Jan 4

Both then McLaren team boss Ron Dennis and then Mercedes boss Norbert Haug were full of praise for Jan’s efforts during his first race.

“Jan did an exceptionally good race for his first Grand Prix and I’m sure he is as pleased with his own performance as we are,” said Dennis.

“Jan was very impressive,” added Haug.  “In his first Grand Prix, he proved to be a real racer, setting the best lap times and being quick coming in and out for each of his three pit stops.”

Mika Hakkinen would return for the remainder of the 1995 Formula 1 season, and it would take Jan until 1997 to get a full-time drive in the sport with the newly formed Stewart Grand Prix outfit.  Ron Dennis advised Jan not to leave McLaren, but the offer of racing was too much for the Dane to turn down.

“Ron advised me against leaving but I didn’t hear a word he said,” said Jan.

“I just wanted to be a Formula One driver and I couldn’t see myself in a McLaren with the driver lineup they had at the time. I should have stayed one or two more years, to have all the things I didn’t have hammered into me by Ron Dennis.

“But McLaren were different then. Since then they have developed a fantastic programme for young drivers, which Kevin is benefiting from. It is a great team of people to have around you. He really is part of the McLaren family. They will take good care of him. For any situation, any question there’s a guy to go to, someone to teach him.

“In my time, though, there was no coaching, no teaching the ropes. There was just me and they expected me to figure it out.”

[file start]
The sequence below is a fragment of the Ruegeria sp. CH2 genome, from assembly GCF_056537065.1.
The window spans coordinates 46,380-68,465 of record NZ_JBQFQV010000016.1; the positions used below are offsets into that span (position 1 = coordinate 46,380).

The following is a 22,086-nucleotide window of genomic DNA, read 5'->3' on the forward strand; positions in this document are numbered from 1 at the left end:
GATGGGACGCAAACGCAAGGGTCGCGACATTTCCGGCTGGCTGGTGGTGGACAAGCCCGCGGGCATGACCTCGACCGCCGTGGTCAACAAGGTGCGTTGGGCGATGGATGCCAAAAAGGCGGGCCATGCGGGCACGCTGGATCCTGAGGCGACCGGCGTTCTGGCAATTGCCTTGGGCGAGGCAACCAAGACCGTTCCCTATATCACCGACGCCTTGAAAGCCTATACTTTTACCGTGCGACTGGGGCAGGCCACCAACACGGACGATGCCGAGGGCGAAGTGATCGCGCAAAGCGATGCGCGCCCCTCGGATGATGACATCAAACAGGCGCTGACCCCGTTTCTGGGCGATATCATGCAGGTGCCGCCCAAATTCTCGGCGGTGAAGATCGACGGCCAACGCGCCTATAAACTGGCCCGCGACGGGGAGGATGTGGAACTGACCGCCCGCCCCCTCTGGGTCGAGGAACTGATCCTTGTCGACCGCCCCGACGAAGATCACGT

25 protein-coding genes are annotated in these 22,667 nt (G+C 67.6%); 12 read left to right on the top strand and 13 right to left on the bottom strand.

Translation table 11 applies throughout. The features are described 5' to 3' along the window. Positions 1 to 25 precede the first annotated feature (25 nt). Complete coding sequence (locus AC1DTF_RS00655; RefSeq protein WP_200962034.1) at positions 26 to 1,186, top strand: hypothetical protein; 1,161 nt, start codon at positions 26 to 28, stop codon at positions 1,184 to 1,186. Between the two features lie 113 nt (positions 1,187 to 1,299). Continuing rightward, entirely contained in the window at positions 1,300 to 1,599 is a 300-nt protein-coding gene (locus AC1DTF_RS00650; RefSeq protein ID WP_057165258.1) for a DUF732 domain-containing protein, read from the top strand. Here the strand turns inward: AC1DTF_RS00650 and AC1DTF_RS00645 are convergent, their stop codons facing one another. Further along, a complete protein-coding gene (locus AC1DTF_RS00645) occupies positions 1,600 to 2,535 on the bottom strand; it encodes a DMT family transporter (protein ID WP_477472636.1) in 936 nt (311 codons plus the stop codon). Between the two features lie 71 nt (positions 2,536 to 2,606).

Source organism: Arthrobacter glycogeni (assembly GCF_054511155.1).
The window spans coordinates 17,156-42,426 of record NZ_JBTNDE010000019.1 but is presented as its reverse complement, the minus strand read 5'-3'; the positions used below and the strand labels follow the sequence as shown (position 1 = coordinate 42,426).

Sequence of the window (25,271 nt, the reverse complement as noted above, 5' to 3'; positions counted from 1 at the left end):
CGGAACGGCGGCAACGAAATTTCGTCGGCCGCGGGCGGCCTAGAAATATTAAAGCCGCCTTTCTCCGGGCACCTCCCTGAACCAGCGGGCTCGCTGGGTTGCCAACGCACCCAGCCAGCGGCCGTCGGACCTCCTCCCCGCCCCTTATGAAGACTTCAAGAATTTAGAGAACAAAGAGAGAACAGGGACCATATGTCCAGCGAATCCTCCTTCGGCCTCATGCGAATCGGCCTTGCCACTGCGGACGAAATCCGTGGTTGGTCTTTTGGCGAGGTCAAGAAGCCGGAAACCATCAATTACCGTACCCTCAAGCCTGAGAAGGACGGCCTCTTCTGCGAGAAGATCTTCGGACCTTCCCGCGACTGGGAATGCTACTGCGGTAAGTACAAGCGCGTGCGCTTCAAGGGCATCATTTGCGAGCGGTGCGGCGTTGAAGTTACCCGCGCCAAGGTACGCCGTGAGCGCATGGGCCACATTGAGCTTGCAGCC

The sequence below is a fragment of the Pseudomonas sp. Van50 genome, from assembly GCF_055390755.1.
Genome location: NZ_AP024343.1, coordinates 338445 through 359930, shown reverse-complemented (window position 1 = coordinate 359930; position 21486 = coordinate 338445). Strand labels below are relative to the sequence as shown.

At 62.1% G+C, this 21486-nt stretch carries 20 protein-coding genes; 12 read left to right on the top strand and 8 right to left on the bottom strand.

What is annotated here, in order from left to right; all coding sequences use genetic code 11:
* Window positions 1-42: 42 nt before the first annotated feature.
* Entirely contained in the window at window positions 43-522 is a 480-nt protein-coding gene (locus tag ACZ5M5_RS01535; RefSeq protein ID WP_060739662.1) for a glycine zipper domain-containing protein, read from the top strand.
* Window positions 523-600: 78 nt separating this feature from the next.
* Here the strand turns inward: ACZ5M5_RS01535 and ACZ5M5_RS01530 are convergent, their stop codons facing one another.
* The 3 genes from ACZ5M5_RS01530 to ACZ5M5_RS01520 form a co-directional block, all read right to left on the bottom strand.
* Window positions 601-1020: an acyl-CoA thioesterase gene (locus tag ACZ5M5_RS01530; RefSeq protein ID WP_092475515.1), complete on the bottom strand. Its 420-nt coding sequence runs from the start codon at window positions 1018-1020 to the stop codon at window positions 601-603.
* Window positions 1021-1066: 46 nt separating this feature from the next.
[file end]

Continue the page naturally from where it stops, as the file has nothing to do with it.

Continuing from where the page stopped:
Jan 2

Jackie Stewart was full of praise for Jan Magnussen when signing the Dane for Stewart, calling him the ‘the greatest driving talent to emerge since Ayrton Senna’, but unfortunately his career at the team did not work out as either he or his team had hoped.  He struggled to match team-mate Rubens Barrichello, and only scored one point in total, for a sixth-placed finish at his final grand prix at Canada in 1998.  He would then be let go, replaced by Dutchman Jos Verstappen, and would never compete in Formula 1 again.  It did not help that he retired from 16 of the 25 races he would compete in.

“My biggest problem was that I didn’t have enough time in the car. It always blew up. We had a lot of mechanical failures. I remember sitting down watching the car burn on too many occasions.”

Jan would move into sports car racing with much more success, and was the 2013 American Le Mans Series champion alongside Spaniard Antonio Garcia, driving for Corvette Racing, winning the title on the same day Kevin would win the Formula Renault 3.5 series title.

But Jan regrets what happened to him during his brief career in F1, and knows he let only had himself to blame.

“I let myself down,” said Jan. “I wish I’d had another chance but Kevin is where he is today because of what happened to me. He can learn from my mistakes.

“He is much more mature than I was at 21. In fact there are no similarities. He’s super hardworking and much more organised than I ever was. I’m sure Ron [Dennis] was frustrated with me. I was a smoker, I didn’t train properly and was not at all organised. I was not ready for F1.”

We can only hope that Kevin Magnussen’s F1 career is more impressive than his fathers.  He seems to have the skill behind the wheel and the ambition to succeed, so we could expect big things from the Danish driver.  Jenson Button might just get a surprise or two in 2014.

Jan 3

“Kevin used to be the son of Jan Magnussen,” said Jan. “Now, suddenly, I am the father of Kevin Magnussen.”

Sources: http://www.theguardian.com, Autosport, FORIX